Kristina Brezicha Pennsylvania State University At the end of May, we lost two influential and impassioned voices. As many of you know, Dr. Maya Angelou, a noted author, artist and activist passed away. Did you know that Dr. Maxine Greene, a preeminent educational philosopher, also passed away the same week? Throughout her long career, Dr. Greene examined the interconnections between education, aesthetics, democracy and the moral life. In many ways, these two women’s legacies hold important and intertwining lessons for graduate students in educational leadership. While my original post was going to discuss the importance of the time for reflection, this sad occasion has steered my post towards some reflections on the importance of these two women’s work and the message it holds for educational leaders.
Maxine Greene advocated living a life wide-awake to the world including the myriad of injustices we confront on a daily basis. As she writes, wide-awakeness requires the “conscious endeavor on the part of individuals to keep themselves awake, to think about their condition in the world, to inquire into the forces that appear to dominate them, to interpret the experiences they are having day by day…Only then can they develop the sense of agency required for living a moral life” (Greene, 1978, p. 44). She argued that the modern life allows us to operate with an automaticity that prevents this wide-awakeness. This automaticity breeds complacency and allows for the injustices of modern society to continue unchallenged. Greene, therefore, argued that educators must continuously work to awaken themselves and their students.
Maya Angelou provides an example of a person who lived her life wide-awake. In her work as an author and civil rights advocate, Dr. Angelou challenged the injustices she saw in the world and provided us a vision of another mode of living. Through Angelou’s work as an artist and civil rights activist, she “awaken[ed] us to alternative possibilities of existing, of being human, of relating to others, of being other” (Greene, 1993, p. 214). This awakening and imagination is at the core of moral life for Greene who argued that it should be one of the fundamental purposes of education.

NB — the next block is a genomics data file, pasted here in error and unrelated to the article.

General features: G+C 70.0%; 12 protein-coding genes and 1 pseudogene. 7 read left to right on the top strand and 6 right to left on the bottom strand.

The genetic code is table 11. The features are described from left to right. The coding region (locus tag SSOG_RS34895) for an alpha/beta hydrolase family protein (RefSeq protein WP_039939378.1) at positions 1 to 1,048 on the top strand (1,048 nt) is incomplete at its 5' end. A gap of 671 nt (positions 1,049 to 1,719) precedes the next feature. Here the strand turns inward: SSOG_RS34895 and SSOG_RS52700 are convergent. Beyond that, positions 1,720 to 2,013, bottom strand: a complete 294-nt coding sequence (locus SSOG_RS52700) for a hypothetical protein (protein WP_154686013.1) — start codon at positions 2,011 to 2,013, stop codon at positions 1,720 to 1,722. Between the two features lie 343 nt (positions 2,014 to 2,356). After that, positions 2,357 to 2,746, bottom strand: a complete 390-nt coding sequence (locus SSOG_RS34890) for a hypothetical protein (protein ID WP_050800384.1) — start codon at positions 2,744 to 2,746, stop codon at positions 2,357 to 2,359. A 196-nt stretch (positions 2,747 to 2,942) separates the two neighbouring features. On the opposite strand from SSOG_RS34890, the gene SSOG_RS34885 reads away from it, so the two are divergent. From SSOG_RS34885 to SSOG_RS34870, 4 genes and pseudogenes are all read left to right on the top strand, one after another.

Greene also recognized the importance of courage in living a moral life and educating future generations. In her last interview, Greene spoke of the importance for educators to be courageous. She said “I would tell them to have courage! I would tell them not to get frightened by the possibility that you might get thrown out, and not to worry so much about tenure. Make your voice audible, make sure it’s heard, and don’t conform” (Ignaffo, 2014, What advice section, para. 1). This is a powerful statement particularly for us as young scholars.
Indeed, Greene’s and Angelou’s life and work hold deep implications for us as graduate students in educational leadership. Both women courageously shared their work and dreams of how the world could be otherwise. As educators, we need to do the same. We need both courage and imagination when taking stock of the current educational system. This was clearly illustrated to me at Penn State’s Civil Rights and Education conference this weekend. In presentation after presentation, scholars detailed the injustices of the American educational system but rarely offered solutions to change these problems. While we need to know and name these injustices, it is just as important to then generate possible solutions. These solutions will require both courage and imagination. We need imagination to know that our education system can be otherwise and to envision such an alternative and courage to challenge the status quo and upend a system which is seemingly designed to perpetuate injustices. Both of these women provide us examples of the deep courage, conviction and imagination needed to change our educational system. Therefore this summer, I ask you to think about this: how can our educational system be different and what can we do to make it so?
Greene, M. (1978). Landscapes of Learning (p. 255). New York: Teachers College Press.
Greene, M. (1993). Diversity and Inclusion: Toward a Curriculum for Human Beings. Teachers College Record, 95(2), 211–221.
Ignaffo, T. (2014). Profile of Maxine Greene, Professor Emerita. Arts & Humanities. Retrieved June 08, 2014, from http://artsandhumanities.pressible.org/ahofc/profile-of-maxine-greene-professor-emerita